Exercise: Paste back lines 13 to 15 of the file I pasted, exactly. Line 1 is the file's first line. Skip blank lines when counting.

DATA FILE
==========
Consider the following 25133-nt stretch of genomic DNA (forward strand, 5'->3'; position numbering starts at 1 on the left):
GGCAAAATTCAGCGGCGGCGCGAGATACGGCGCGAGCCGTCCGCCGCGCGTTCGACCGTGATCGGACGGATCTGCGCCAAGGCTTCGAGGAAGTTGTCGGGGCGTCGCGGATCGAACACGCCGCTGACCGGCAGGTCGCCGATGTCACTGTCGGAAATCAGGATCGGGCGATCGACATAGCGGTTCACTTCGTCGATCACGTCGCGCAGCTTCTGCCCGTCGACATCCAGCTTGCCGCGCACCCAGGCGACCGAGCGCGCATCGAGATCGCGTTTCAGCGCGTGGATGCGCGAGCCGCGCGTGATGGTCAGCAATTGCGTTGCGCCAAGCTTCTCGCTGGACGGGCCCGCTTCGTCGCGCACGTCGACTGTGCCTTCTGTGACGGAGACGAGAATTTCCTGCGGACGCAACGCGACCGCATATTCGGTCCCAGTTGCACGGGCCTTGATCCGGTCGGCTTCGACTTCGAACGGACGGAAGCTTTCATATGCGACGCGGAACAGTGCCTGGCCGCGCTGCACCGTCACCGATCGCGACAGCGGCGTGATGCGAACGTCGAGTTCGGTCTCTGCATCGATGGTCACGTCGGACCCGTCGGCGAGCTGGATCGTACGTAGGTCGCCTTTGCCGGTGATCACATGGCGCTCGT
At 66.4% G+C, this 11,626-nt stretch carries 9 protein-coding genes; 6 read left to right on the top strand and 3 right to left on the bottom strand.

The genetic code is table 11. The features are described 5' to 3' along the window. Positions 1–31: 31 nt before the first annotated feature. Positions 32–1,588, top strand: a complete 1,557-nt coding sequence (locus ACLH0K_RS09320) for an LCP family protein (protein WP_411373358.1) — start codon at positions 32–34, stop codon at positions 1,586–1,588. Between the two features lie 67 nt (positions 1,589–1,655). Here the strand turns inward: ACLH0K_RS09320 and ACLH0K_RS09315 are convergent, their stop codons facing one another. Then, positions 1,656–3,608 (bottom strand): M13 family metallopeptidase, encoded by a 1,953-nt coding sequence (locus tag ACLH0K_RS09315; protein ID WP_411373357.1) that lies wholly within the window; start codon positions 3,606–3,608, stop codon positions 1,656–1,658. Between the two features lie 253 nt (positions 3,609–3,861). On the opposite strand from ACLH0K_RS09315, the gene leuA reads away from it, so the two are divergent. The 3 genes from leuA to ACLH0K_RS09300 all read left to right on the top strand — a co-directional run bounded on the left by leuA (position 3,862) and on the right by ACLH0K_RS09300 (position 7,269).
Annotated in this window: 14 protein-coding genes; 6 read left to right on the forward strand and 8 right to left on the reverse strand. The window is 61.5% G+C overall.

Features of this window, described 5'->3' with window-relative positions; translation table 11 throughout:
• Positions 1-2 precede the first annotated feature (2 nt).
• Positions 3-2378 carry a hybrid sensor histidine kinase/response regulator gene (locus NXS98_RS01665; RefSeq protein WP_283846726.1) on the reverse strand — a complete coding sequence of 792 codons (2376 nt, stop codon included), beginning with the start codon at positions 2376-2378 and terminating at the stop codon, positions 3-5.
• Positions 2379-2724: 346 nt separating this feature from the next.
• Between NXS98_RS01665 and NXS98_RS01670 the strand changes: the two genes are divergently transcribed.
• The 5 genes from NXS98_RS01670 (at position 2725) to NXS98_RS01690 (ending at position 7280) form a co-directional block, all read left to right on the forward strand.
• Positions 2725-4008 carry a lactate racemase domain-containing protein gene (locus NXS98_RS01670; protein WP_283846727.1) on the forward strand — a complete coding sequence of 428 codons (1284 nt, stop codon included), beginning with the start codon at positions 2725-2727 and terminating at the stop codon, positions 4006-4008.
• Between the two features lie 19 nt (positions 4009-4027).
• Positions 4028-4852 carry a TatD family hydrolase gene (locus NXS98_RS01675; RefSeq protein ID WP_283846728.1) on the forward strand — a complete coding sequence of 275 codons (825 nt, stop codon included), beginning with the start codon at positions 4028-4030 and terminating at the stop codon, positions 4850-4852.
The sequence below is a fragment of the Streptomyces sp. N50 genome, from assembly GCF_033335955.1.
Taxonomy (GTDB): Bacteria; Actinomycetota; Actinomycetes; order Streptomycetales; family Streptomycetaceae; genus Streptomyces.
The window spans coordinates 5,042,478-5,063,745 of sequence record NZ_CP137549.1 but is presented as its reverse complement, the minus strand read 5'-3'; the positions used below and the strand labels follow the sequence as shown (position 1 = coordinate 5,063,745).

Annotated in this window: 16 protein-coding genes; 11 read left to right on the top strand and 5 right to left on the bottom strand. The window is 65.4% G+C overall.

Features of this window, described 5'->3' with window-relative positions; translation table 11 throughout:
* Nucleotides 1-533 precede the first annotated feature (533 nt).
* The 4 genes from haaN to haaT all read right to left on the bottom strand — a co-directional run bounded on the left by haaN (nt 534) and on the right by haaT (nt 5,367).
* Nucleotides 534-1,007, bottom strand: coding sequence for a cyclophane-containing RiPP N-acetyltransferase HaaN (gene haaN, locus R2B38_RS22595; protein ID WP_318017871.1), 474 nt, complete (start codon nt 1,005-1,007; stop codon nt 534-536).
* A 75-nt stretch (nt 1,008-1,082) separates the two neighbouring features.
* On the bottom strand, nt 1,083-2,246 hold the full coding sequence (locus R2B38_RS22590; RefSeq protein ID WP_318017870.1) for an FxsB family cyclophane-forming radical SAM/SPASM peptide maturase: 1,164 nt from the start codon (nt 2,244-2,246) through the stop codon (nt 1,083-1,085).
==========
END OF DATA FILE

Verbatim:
• Between the two features lie 19 nt (positions 4009-4027).
• Positions 4028-4852 carry a TatD family hydrolase gene (locus NXS98_RS01675; RefSeq protein ID WP_283846728.1) on the forward strand — a complete coding sequence of 275 codons (825 nt, stop codon included), beginning with the start codon at positions 4028-4030 and terminating at the stop codon, positions 4850-4852.
The sequence below is a fragment of the Streptomyces sp. N50 genome, from assembly GCF_033335955.1.